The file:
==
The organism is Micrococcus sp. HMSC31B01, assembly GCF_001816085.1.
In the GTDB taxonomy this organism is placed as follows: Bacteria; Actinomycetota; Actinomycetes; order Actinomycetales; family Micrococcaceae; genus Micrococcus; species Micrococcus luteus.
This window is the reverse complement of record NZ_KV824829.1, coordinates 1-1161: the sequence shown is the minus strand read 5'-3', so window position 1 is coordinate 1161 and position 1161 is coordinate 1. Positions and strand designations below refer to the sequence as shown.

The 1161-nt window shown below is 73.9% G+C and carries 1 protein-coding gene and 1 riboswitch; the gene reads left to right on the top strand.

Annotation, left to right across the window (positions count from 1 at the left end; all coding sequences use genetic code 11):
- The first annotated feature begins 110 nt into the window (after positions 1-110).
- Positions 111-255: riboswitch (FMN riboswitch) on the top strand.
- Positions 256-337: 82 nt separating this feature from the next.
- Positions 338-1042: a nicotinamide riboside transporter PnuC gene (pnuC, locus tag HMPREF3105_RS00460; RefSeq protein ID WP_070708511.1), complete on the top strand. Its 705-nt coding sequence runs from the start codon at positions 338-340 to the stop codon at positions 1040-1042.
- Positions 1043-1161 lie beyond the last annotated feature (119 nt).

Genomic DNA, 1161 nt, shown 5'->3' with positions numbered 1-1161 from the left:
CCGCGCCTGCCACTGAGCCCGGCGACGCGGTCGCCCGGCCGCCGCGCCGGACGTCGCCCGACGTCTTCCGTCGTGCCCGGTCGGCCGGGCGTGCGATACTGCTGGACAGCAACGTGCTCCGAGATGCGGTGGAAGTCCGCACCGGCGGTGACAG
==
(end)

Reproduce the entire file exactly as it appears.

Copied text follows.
The organism is Micrococcus sp. HMSC31B01, assembly GCF_001816085.1.
In the GTDB taxonomy this organism is placed as follows: Bacteria; Actinomycetota; Actinomycetes; order Actinomycetales; family Micrococcaceae; genus Micrococcus; species Micrococcus luteus.
This window is the reverse complement of record NZ_KV824829.1, coordinates 1-1161: the sequence shown is the minus strand read 5'-3', so window position 1 is coordinate 1161 and position 1161 is coordinate 1. Positions and strand designations below refer to the sequence as shown.

The 1161-nt window shown below is 73.9% G+C and carries 1 protein-coding gene and 1 riboswitch; the gene reads left to right on the top strand.

Annotation, left to right across the window (positions count from 1 at the left end; all coding sequences use genetic code 11):
- The first annotated feature begins 110 nt into the window (after positions 1-110).
- Positions 111-255: riboswitch (FMN riboswitch) on the top strand.
- Positions 256-337: 82 nt separating this feature from the next.
- Positions 338-1042: a nicotinamide riboside transporter PnuC gene (pnuC, locus tag HMPREF3105_RS00460; RefSeq protein ID WP_070708511.1), complete on the top strand. Its 705-nt coding sequence runs from the start codon at positions 338-340 to the stop codon at positions 1040-1042.
- Positions 1043-1161 lie beyond the last annotated feature (119 nt).

Genomic DNA, 1161 nt, shown 5'->3' with positions numbered 1-1161 from the left:
CCGCGCCTGCCACTGAGCCCGGCGACGCGGTCGCCCGGCCGCCGCGCCGGACGTCGCCCGACGTCTTCCGTCGTGCCCGGTCGGCCGGGCGTGCGATACTGCTGGACAGCAACGTGCTCCGAGATGCGGTGGAAGTCCGCACCGGCGGTGACAG